By M. Ziauddin
Dawn, February 16, 2007
LONDON, Feb15: The Afghan President Hamid Karzai appeared to be bending backwards as he tried to avoid making his usual allegations against Pakistan at the joint press conference that he and British Prime Minister Tony Blair addressed here late Wednesday evening.
He seemed determined not to say anything against Pakistan on the British soil and to every question on the subject of cross-border militancy he responded by referring to what he said a sharp decline in such activities since September last and added that things had immensely improved “and I hope they would continue to improve and both Pakistan and Afghanistan would be able to jointly defeat terrorism with the help of friends like the UK and the US”.
He said that increased cooperation with Pakistan was vital to halting Taliban fighters passing through the porous border with Afghanistan.
Mr Blair said that the neighbours must work together to defeat those on “whichever side of the border, trying to create the circumstances of terror, in order to stop progress.”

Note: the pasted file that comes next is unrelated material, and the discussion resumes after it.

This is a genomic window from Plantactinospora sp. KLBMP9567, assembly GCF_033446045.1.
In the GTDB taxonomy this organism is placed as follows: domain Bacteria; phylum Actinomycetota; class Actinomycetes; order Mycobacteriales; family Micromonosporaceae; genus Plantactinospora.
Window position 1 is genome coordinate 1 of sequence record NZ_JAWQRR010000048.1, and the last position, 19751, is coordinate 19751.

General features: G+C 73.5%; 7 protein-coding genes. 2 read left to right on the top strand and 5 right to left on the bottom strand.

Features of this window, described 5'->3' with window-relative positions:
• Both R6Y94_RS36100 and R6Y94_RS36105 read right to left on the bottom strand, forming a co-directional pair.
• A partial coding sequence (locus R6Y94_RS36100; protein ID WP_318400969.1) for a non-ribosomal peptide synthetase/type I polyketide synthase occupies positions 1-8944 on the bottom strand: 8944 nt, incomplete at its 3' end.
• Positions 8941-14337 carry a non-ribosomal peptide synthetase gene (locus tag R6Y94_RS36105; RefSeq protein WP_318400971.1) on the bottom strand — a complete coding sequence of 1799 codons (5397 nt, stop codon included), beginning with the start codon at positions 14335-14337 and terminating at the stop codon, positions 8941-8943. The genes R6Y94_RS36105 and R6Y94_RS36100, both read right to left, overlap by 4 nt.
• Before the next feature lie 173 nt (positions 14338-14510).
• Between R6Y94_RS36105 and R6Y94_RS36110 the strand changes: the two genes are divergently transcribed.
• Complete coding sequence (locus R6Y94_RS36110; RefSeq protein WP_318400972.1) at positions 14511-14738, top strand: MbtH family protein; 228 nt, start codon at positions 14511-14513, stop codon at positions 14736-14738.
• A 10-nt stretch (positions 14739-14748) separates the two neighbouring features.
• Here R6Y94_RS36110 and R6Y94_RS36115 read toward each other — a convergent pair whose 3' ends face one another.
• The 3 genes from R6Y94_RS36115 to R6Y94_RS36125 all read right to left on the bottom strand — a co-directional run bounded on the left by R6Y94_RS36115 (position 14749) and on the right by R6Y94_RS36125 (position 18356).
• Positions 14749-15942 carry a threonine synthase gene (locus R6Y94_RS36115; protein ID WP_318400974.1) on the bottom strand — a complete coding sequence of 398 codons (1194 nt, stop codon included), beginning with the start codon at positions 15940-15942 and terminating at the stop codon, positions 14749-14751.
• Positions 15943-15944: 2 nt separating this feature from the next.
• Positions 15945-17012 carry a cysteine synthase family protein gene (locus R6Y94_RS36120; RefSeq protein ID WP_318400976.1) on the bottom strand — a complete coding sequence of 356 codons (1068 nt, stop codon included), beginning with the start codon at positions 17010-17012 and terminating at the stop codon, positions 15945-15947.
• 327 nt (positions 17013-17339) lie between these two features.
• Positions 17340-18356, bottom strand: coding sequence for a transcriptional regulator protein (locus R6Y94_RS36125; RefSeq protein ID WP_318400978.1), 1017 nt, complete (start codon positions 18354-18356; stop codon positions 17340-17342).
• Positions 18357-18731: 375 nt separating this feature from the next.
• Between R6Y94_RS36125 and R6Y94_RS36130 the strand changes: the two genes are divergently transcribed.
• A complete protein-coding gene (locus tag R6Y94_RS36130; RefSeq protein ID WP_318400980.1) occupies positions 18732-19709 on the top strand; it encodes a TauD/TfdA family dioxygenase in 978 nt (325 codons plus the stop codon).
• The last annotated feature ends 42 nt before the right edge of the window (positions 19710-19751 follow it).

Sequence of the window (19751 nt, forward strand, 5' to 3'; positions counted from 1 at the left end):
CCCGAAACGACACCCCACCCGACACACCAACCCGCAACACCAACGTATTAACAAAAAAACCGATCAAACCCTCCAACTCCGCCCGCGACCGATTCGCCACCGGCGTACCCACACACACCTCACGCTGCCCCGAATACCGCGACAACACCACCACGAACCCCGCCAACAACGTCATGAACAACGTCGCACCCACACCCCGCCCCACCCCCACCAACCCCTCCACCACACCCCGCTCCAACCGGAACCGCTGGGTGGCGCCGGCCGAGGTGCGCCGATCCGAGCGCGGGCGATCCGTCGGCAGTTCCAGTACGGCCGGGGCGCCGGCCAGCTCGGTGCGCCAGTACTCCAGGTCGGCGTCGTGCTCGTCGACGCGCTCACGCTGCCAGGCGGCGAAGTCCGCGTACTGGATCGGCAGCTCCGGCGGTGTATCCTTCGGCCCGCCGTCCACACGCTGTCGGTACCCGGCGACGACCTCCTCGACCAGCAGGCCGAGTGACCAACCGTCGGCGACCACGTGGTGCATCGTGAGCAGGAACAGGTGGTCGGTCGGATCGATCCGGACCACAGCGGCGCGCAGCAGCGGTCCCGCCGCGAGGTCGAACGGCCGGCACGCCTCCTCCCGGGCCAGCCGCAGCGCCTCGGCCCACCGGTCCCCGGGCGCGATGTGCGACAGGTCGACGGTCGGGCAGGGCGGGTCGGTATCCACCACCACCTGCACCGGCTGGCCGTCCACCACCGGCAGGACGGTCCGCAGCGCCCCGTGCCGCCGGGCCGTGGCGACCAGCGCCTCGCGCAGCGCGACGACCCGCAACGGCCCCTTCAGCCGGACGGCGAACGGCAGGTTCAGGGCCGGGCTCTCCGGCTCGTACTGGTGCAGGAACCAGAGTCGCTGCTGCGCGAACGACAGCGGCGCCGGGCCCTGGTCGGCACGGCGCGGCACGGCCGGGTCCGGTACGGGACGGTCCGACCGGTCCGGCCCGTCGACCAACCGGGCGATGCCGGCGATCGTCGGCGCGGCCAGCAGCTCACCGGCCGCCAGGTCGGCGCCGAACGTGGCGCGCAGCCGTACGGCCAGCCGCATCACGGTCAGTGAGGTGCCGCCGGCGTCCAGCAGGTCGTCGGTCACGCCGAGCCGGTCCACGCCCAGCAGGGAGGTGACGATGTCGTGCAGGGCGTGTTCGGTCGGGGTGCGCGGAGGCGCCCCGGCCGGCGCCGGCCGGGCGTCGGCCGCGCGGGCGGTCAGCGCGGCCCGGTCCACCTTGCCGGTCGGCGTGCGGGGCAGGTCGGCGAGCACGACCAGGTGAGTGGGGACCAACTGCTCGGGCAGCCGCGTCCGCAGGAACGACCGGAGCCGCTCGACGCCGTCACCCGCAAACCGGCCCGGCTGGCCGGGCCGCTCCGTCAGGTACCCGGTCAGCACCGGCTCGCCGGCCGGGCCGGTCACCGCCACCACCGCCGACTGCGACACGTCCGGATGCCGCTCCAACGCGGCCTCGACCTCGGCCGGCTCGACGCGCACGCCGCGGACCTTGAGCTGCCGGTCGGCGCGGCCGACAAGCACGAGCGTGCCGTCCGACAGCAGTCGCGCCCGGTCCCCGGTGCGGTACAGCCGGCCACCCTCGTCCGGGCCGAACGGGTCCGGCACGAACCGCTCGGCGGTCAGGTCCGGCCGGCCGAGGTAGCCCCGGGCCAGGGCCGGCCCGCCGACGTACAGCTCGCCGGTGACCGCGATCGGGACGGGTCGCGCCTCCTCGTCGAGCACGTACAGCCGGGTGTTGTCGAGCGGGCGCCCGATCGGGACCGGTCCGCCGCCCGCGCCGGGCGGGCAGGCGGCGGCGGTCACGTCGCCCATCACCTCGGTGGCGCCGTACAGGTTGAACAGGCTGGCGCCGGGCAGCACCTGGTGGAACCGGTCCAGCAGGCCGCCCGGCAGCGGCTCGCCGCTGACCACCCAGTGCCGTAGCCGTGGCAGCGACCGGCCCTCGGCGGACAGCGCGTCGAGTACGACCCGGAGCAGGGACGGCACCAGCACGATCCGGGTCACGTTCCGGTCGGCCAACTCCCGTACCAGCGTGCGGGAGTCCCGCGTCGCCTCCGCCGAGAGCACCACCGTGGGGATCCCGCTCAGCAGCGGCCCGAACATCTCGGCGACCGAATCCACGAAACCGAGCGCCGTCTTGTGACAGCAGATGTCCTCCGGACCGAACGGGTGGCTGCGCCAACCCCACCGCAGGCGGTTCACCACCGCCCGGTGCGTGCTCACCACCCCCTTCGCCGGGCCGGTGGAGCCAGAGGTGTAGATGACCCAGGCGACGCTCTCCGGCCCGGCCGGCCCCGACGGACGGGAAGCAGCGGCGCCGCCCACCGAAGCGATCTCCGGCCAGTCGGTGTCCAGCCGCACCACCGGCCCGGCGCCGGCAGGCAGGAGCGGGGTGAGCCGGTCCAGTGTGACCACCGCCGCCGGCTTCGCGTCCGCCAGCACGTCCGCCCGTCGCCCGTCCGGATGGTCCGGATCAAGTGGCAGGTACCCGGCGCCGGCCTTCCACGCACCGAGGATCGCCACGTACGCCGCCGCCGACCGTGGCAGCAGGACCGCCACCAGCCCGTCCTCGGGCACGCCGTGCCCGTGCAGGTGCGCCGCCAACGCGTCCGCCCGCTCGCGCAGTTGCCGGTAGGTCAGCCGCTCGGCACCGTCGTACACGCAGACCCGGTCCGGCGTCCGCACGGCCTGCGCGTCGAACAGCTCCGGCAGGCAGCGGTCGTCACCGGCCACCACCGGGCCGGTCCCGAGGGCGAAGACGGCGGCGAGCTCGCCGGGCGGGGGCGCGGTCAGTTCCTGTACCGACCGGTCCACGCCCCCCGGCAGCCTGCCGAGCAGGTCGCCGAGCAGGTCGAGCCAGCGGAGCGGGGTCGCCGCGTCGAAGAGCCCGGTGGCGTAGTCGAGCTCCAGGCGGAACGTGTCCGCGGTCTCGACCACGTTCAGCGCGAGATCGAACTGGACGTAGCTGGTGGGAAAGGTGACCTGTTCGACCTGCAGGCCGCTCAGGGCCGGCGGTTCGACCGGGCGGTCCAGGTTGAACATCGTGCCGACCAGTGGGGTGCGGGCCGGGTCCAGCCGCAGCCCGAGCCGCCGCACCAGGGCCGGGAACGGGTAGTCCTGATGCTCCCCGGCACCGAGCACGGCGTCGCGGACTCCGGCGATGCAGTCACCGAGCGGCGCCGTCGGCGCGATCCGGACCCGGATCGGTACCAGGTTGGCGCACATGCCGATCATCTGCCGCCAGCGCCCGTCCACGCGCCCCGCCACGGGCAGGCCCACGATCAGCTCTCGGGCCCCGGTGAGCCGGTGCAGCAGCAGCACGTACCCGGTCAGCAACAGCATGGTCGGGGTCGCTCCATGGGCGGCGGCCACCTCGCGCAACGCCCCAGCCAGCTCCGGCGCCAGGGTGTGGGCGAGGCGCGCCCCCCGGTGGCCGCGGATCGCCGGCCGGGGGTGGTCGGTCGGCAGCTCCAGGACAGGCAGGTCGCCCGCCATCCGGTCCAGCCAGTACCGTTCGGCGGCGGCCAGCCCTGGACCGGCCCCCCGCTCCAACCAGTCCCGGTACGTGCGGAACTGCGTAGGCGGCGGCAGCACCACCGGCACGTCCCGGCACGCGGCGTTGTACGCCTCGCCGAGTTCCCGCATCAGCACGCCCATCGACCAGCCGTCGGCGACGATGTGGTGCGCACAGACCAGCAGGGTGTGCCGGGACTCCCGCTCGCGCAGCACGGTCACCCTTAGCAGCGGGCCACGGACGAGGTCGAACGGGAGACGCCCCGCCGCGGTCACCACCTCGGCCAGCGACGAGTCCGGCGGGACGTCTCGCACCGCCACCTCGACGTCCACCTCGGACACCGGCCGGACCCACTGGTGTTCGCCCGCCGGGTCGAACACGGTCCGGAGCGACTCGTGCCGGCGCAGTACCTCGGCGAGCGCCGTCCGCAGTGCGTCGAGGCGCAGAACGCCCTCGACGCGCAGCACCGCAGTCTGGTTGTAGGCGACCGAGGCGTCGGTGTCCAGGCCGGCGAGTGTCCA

Contrary to media reports it seemed as if the British prime minister instead of being persuaded by Karzai to intensify pressure on Pakistan over what the latter calls the cross-border militant activities from across the border had got the Afghan president to agree to stop attacking Islamabad and make conciliatory gestures instead.
At the joint press conference Mr Blair was asked about reports that Britain was now thinking of giving up the control of southern Afghanistan to Pakistan.
Mr Blair dismissed the reports as rumours and said that the UK had been asking Pakistan to close down the possibility of any support coming over the border for the Taliban and Al Qaeda in Afghanistan, “because it is our troops who are facing the brunt of the militancy”.
He said Britain was determined to help Afghanistan bring its southern part completely under the control of Kabul.